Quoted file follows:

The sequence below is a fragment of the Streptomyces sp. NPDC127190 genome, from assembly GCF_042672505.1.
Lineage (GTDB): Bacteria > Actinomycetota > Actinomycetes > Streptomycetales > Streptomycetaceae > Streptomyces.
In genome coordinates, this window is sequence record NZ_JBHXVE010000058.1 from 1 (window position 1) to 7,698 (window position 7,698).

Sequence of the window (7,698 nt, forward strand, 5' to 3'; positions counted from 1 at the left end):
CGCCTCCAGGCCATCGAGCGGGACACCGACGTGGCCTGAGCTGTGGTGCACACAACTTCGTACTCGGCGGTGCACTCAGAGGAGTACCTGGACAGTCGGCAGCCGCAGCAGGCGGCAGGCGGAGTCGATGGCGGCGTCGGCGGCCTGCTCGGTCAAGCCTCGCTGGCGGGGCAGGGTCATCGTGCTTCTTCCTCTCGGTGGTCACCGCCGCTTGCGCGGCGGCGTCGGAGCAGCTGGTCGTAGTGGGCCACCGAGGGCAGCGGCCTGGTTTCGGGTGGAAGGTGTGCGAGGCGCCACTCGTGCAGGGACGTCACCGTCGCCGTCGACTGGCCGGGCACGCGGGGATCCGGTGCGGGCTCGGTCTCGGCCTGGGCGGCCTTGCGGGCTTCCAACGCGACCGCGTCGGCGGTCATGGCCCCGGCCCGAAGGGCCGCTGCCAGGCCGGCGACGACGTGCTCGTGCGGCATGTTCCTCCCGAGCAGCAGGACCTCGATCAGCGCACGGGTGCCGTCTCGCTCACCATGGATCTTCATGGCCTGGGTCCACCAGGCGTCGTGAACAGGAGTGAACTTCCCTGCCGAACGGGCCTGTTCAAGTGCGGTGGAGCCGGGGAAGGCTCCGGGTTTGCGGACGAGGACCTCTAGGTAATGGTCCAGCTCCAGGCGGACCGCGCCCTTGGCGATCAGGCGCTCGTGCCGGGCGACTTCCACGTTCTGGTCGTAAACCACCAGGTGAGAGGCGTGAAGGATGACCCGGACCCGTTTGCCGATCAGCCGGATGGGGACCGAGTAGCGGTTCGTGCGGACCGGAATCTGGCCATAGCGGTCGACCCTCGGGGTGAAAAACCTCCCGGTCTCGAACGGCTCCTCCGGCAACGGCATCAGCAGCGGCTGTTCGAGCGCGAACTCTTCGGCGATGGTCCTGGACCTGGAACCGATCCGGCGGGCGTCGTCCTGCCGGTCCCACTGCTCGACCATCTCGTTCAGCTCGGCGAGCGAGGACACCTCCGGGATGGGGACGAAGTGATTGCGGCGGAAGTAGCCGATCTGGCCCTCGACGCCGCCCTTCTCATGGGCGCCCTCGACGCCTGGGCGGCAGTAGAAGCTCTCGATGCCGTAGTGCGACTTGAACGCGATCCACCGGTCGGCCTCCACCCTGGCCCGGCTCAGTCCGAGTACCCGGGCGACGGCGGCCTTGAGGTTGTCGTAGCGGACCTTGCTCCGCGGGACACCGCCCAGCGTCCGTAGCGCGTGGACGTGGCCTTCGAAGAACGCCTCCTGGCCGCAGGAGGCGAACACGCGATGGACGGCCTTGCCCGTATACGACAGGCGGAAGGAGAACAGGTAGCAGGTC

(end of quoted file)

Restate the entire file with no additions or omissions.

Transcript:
The sequence below is a fragment of the Streptomyces sp. NPDC127190 genome, from assembly GCF_042672505.1.
Lineage (GTDB): Bacteria > Actinomycetota > Actinomycetes > Streptomycetales > Streptomycetaceae > Streptomyces.
In genome coordinates, this window is sequence record NZ_JBHXVE010000058.1 from 1 (window position 1) to 7,698 (window position 7,698).

Sequence of the window (7,698 nt, forward strand, 5' to 3'; positions counted from 1 at the left end):
CGCCTCCAGGCCATCGAGCGGGACACCGACGTGGCCTGAGCTGTGGTGCACACAACTTCGTACTCGGCGGTGCACTCAGAGGAGTACCTGGACAGTCGGCAGCCGCAGCAGGCGGCAGGCGGAGTCGATGGCGGCGTCGGCGGCCTGCTCGGTCAAGCCTCGCTGGCGGGGCAGGGTCATCGTGCTTCTTCCTCTCGGTGGTCACCGCCGCTTGCGCGGCGGCGTCGGAGCAGCTGGTCGTAGTGGGCCACCGAGGGCAGCGGCCTGGTTTCGGGTGGAAGGTGTGCGAGGCGCCACTCGTGCAGGGACGTCACCGTCGCCGTCGACTGGCCGGGCACGCGGGGATCCGGTGCGGGCTCGGTCTCGGCCTGGGCGGCCTTGCGGGCTTCCAACGCGACCGCGTCGGCGGTCATGGCCCCGGCCCGAAGGGCCGCTGCCAGGCCGGCGACGACGTGCTCGTGCGGCATGTTCCTCCCGAGCAGCAGGACCTCGATCAGCGCACGGGTGCCGTCTCGCTCACCATGGATCTTCATGGCCTGGGTCCACCAGGCGTCGTGAACAGGAGTGAACTTCCCTGCCGAACGGGCCTGTTCAAGTGCGGTGGAGCCGGGGAAGGCTCCGGGTTTGCGGACGAGGACCTCTAGGTAATGGTCCAGCTCCAGGCGGACCGCGCCCTTGGCGATCAGGCGCTCGTGCCGGGCGACTTCCACGTTCTGGTCGTAAACCACCAGGTGAGAGGCGTGAAGGATGACCCGGACCCGTTTGCCGATCAGCCGGATGGGGACCGAGTAGCGGTTCGTGCGGACCGGAATCTGGCCATAGCGGTCGACCCTCGGGGTGAAAAACCTCCCGGTCTCGAACGGCTCCTCCGGCAACGGCATCAGCAGCGGCTGTTCGAGCGCGAACTCTTCGGCGATGGTCCTGGACCTGGAACCGATCCGGCGGGCGTCGTCCTGCCGGTCCCACTGCTCGACCATCTCGTTCAGCTCGGCGAGCGAGGACACCTCCGGGATGGGGACGAAGTGATTGCGGCGGAAGTAGCCGATCTGGCCCTCGACGCCGCCCTTCTCATGGGCGCCCTCGACGCCTGGGCGGCAGTAGAAGCTCTCGATGCCGTAGTGCGACTTGAACGCGATCCACCGGTCGGCCTCCACCCTGGCCCGGCTCAGTCCGAGTACCCGGGCGACGGCGGCCTTGAGGTTGTCGTAGCGGACCTTGCTCCGCGGGACACCGCCCAGCGTCCGTAGCGCGTGGACGTGGCCTTCGAAGAACGCCTCCTGGCCGCAGGAGGCGAACACGCGATGGACGGCCTTGCCCGTATACGACAGGCGGAAGGAGAACAGGTAGCAGGTC